The Sting Behind a Smile: The Malevolence of Micro Aggressions

Micro aggression:a passive act of abrasive intentions and undertones.


Prejudice has not been eliminated from contemporary society, overt prejudice has. Long gone are the days of blunt statements denouncing  minorities or signs of exclusion. Present are invitations strategically placed and worded to include a small few and discard the potential of participation of others. Present are words of venom shielded with a smile, derogatory intentions masked with a laugh. Present is the same prejudice of the past in an aged, but still very racist society that has changed the demeanor but not the intent.

1.“ So I’ll be issuing you a class that begins at 8 am. I just want to make sure you’ll be able to make it on time.”

This is an actual statement from a former employer. This statement followed previous scheduling (by the same employer) of 8-3 on a Saturday, of which I was never late. 29234_PE116289_S5While some may say this is a general query, I find it hard to believe that my age and minority faction didn’t make my former employer question my ability to perform to an early schedule.

2. “Was going to college like an option for you? For me it was always known that I’d go to college, and then some form of graduate or professional school.”

Now,I initially felt that this remark was just sheer arrogance. However, the consistency of hearing this roll off the tongue of those outside the black diaspora (to me and others of my origin) revealed this statement to be of malicious intent. This statement is a micro aggression because it implies that blacks are less intellectually or educationally motivated than whites. This statement also conveniently overlooks the oppression and discrimination black face in the plight of obtaining an education, which is readily available for their white counterparts. This statement also displays an ignorance to the foundation of which higher education. Westernized higher education was established on the idea of exclusion, the included continue to further exclude those without privilege in micro aggressions like these.

3. “You know who really had it bad? The Native Americans”

This micro aggression is harmful for two reasons.

A. “Had it bad” is a large understatement for the theft and genocide faced by Native Americans. To downplay what European greed and entitlement did to the true Americans is inappropriate and a testament to ignorance and a lack of character.

B. This statement usually follows a discussion of the disenfranchisement of blacks, as if to counter the horror of American slavery with the feat of Native Americans. Perhaps a more appropriate engagement of these two minority factions would be an evaluation of the common cause of both tragedies…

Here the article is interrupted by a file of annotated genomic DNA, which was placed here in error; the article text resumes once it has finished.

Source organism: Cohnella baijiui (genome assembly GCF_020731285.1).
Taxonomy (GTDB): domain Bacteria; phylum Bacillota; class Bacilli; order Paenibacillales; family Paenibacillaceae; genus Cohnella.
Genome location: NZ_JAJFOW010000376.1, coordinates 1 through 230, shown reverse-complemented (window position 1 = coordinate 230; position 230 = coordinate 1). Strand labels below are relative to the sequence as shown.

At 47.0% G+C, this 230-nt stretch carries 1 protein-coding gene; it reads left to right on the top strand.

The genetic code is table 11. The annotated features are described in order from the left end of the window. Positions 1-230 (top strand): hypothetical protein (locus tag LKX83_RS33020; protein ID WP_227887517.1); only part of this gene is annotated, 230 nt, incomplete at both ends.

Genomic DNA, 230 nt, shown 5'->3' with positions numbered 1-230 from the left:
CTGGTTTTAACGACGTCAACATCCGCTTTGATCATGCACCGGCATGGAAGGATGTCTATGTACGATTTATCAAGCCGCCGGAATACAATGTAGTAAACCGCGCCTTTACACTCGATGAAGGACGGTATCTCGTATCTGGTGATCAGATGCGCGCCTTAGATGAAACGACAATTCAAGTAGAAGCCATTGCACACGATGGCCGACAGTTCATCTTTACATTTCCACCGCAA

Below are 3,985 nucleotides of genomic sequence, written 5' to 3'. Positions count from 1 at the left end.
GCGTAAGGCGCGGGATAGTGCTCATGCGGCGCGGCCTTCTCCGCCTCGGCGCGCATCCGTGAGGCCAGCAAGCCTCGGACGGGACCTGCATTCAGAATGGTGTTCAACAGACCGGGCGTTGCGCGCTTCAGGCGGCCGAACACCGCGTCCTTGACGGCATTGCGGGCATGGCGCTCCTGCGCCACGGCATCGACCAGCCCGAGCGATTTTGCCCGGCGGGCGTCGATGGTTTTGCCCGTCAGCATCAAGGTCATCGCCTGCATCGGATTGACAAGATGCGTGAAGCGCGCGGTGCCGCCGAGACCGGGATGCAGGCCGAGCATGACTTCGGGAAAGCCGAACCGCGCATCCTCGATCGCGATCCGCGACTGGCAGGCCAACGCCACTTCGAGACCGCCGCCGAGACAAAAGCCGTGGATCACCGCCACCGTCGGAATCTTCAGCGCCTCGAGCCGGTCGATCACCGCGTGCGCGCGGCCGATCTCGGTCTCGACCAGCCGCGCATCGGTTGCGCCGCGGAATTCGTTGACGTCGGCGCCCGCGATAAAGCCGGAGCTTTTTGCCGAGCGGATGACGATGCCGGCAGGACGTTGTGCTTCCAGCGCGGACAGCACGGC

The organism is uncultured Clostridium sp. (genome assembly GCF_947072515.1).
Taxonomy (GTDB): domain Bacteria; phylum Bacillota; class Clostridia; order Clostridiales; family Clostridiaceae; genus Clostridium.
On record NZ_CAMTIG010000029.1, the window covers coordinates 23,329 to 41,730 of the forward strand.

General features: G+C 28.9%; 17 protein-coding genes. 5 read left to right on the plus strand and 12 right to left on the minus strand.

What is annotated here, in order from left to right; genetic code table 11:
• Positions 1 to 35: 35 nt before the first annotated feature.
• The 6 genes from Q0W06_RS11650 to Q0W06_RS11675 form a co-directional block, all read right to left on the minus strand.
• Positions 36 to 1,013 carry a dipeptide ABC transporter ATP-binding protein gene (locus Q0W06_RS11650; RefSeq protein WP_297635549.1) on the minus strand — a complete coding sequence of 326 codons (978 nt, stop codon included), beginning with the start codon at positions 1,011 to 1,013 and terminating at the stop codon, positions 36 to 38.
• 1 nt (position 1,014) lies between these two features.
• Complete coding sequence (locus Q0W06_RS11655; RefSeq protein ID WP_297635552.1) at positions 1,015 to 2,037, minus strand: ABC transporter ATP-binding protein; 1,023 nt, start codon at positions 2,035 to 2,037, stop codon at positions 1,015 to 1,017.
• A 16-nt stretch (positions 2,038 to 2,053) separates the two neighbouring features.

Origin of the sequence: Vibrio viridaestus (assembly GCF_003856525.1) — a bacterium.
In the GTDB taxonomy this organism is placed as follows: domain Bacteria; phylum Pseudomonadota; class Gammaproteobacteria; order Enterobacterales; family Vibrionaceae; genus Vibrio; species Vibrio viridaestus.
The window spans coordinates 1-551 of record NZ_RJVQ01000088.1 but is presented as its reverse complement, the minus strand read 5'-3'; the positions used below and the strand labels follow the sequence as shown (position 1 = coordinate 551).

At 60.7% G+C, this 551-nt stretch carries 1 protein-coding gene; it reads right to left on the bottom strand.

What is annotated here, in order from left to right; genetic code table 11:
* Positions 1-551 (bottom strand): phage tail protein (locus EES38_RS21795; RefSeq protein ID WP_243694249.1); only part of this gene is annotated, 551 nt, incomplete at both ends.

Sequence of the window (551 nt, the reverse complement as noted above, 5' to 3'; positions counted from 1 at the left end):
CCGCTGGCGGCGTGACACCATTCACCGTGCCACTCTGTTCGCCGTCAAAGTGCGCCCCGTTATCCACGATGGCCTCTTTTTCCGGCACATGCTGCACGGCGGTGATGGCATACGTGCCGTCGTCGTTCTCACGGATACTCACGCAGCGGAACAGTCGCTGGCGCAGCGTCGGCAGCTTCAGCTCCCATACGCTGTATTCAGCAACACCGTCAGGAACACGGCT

4. “I’d really like you to meet my friend.”

One hundred percent of the time, this desire to meet your friend is not because we both like the color blue, or like indie books, but because we are both black. While you may think you’re being helpful, but you’re not. Black folks don’t need help meeting other black folks and certainly not from people outside the black diaspora who reduce the culture of blackness to a color.

This is a micro aggression because it operates under the premise that all lack people like one another or seek companionship based on this prospective companion being black.

5. “You’re/their spouse is white/Latino/Indian/Samoan/Asian? The baby will be SOO cute/have good hair.”

This is a micro aggression stated by those within and without the black diaspora.Like all micro aggression this comment appears to mean well, but has an insulting undertone. The innuendo, whether intentional or not, suggests that black genes aren’t beautiful on their own. This statement interestingly implies that blackness is at it’s best when watered down or paired with a race or ethnicity outside of the black diaspora. Interestingly, I’ve never heard this remark upon hearing two blacks with no western attributes (fair skin, light eyes, long hair) are expecting.


5. Staring

Now perhaps is this is the most understated of all micro aggressions. I have seen and experienced the bodies of black women stared at like a misplaced piece of furniture in an otherwise perfect room.

While staring is an abrasive way to tell blacks that their presence and bodies are an imposition, it is also a way to cast scrutiny on material goods deemed out of the reach of blackness. eyes-260571_150

Upon going to get a pedicure one afternoon a woman stared at my purse for the duration of my services. Upon my departure she she asked where I have gotten my purse. After issuing my response she rendered an unmistakably condescending laugh and said “ I thought it was a $5000.”

6.(insert ambition here) is really competitive

This was another one that I never associated with being a micro aggression. My realization came as my ambitions became larger and this statement was inserted with the cruel intention of thwarting my dreams. This “it’s really competitive remark” became a consistent statement from those outside of the black diaspora, as if to really mean that blacks aren’t proper competition.

7.Being issued a check before you’ve finished your meal.


This really says that we think you’re going to run out on the check, so before you can,I’m going to issue you your payment as a nudge to “do the right thing”